Thanks for reading and contributing
    #42
  3. m931a2

    m931a2 Adventurer Supporter

    Joined:
    Oct 2, 2014
    Oddometer:
    70
    Location:
    Austin, Texas
    Great.. I wanted my first GS to be a water salvage from the Houston storm a few years back but couldn't pull the trigger due to a lot of things so I got a used one that works just fine. I suspect I would haver gone though the same issues minus the animals that had to get sacrificed for your bike to work

    Now I still want to know what's wrong with the harness!!! Sorry I'm just wanting to know what the water could have done to it to break it or if it was damaged from the crash.
    #43
    ExodusRider likes this.
  4. ExodusRider

    ExodusRider ExodusRider

    Joined:
    Jun 9, 2015
    Oddometer:
    1,365
    Location:
    Houston, Texas
    LOL.. True.. in the back of my mind... the harness was an easy suspect to point at but extremely painful to prove.. so I was avoiding eye contact with it at all cost : P

    The OEM price was $900 for Main and $300 for Engine Harness I think.. so I was willing to take a chance on $200..

    Besides, unlike cars.. how many GS end up in a Lake / flooded versus just getting into an accident, being categorized as totaled and then become parted out.
    #44
  5. ExodusRider

    ExodusRider ExodusRider

    Joined:
    Jun 9, 2015
    Oddometer:
    1,365
    Location:
    Houston, Texas
    In Texas we're allowed to get a salvage tile and register her legally for the road. You have a form to fill out that list some major components that you replaced ( such as engine, frame, etc) along with general description of tasks you completed to make her road worthy.

    Then you have her state inspected, pay the registration fees and good to go. I think getting registered cost about $150-$200.. been awhile.

    Cost wise, if I don't include the $2000 I had to pay my buddy to fix his truck or the upgraded luxury items like the premium wheels or LED lights, I would say it cost me about $3500 - $4500 in total.. more time than cost really.

    But truly, the knowledge I learned from this project was well worth $3500.. a "crash" course in bike mechanics .. SOLD!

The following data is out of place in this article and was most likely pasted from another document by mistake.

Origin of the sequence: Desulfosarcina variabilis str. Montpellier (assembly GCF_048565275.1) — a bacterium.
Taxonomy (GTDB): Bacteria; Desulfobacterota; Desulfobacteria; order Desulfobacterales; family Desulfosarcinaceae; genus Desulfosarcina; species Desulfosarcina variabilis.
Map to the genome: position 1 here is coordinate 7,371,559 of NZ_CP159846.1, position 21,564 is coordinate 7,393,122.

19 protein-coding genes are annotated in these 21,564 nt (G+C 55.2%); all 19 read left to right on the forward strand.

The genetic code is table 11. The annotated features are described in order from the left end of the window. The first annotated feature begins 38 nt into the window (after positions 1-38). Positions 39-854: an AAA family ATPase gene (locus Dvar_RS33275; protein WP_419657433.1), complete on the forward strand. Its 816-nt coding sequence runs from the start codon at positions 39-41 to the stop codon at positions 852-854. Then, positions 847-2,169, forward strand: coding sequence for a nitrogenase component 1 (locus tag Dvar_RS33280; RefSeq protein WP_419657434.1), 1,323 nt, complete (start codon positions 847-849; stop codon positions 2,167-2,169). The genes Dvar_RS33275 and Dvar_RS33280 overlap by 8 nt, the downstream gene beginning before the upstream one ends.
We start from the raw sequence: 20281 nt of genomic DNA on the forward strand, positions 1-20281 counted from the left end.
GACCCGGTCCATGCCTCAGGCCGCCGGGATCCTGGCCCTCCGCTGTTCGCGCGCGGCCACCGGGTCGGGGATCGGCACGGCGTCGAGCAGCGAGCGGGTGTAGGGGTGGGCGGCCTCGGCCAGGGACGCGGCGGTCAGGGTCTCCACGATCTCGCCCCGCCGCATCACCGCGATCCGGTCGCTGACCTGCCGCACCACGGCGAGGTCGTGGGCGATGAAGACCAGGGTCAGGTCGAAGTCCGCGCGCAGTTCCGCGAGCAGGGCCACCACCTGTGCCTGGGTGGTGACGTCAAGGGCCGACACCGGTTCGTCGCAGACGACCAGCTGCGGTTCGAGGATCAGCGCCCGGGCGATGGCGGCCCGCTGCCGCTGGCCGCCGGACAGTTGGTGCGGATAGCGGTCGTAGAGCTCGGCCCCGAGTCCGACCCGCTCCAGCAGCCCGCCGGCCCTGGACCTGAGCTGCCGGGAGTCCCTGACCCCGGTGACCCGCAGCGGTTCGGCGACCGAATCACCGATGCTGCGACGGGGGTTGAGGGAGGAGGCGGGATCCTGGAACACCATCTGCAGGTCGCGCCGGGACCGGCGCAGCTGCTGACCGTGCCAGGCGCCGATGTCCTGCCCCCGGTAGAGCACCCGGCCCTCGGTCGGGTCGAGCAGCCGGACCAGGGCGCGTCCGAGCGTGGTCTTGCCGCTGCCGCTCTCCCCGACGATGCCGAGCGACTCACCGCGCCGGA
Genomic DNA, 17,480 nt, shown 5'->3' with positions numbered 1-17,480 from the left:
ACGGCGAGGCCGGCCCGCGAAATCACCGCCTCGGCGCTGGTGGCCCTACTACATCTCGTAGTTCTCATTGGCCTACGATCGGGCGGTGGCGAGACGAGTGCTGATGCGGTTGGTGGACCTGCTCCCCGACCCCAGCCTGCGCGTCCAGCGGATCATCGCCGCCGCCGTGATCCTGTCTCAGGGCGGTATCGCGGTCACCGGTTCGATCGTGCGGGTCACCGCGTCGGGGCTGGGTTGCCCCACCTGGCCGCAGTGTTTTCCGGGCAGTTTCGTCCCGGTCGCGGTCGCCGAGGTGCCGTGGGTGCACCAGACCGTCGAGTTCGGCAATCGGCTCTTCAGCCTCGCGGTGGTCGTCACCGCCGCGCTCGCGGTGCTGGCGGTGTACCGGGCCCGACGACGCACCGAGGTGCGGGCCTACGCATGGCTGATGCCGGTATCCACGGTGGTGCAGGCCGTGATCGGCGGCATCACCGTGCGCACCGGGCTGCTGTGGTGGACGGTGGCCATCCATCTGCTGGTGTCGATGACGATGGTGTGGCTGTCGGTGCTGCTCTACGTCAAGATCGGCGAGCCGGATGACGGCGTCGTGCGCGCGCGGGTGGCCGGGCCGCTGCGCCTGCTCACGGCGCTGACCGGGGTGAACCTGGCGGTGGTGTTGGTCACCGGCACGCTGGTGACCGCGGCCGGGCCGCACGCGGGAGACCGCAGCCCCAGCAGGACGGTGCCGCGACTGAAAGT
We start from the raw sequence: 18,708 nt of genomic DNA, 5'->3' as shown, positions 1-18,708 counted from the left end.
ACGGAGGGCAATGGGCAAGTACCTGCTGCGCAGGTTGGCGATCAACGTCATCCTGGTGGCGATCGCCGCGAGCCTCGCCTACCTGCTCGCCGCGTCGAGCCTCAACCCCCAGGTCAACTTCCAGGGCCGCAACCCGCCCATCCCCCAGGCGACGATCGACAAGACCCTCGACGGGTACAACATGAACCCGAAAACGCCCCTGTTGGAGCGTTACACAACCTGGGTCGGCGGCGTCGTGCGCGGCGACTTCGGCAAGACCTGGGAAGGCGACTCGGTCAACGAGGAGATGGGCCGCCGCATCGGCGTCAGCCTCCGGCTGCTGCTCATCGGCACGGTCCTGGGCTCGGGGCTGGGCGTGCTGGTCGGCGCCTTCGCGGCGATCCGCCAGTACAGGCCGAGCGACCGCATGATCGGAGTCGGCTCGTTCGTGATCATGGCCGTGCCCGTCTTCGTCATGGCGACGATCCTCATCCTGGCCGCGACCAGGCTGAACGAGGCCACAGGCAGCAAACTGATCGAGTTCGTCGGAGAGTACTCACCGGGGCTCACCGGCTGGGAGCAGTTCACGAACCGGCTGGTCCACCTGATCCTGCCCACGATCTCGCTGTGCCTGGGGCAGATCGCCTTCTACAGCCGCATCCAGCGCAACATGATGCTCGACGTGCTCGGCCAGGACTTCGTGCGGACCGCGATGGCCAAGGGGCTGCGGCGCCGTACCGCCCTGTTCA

#45
    JimVonBaden and Richarde1605 like this.
  6. ExodusRider

    ExodusRider ExodusRider

    Joined:
    Jun 9, 2015
    Oddometer:
    1,365
    Location:
    Houston, Texas
    Send me your address... I will ship you the harness and you can tell the rest of us. LMAO!
    #46
    Deano747 and nk14zp like this.
  7. Myll

    Myll Been here awhile

    Joined:
    Jan 22, 2018
    Oddometer:
    101
    Location:
    Illinois
    Good on you for the effort. That leaves some room for after market items and the gremlin chasing.
    #47
  8. shreksbrother

    shreksbrother Been here awhile Supporter

    Joined:
    Jan 2, 2019
    Oddometer:
    146
    Location:
    Auburn Hills, MI
    I loved your stories! I'm currently trip planning to Alaska for next July.

    Biggest takeaway for me? I can bring a shotgun with me. Makes me feel infinitely better about sleeping in a tent in rural Canada and Alaska! Added that X-Caliber and the Canadian paperwork to my to-buy list.

    Thanks for sharing!
    #48
    ExodusRider likes this.
  9. Lead Wrist

    Lead Wrist More Gelände less Straße

    Joined:
    May 26, 2007
    Oddometer:
    2,095
    Location:
    Zer0-Zer0-Zer0-Zer0
    Gotta love it when there's happy ending - congrats to you for being persistent (or stubborn :lol3) to keep coming back to it and getting creative as to how to approach the topic until resolution! And, for being open minded to get into what you were not familiar before, with positive attitude and bringing it to successful closure :beer!!

    Considering how much of the bike you've replaced, short of part of the frame w VIN# which is old, you do have almost totally refreshed bike... If you were to find used front frame that has clean title VIN#, you could totally rebuild that bike to be a whole again and have clean one!

    Well done and well documented!! :clap:clap

    :thumb
    #49
    mikegc and ExodusRider like this.
  10. ExodusRider

    ExodusRider ExodusRider

    Joined:
    Jun 9, 2015
    Oddometer:
    1,365
    Location:
    Houston, Texas
    Ha,
    I was tenting at a state park in Seward, AK by the coast on that trip.. 2:00am in the morning someone fires off a shotgun... I peak out and see tents light up one by one..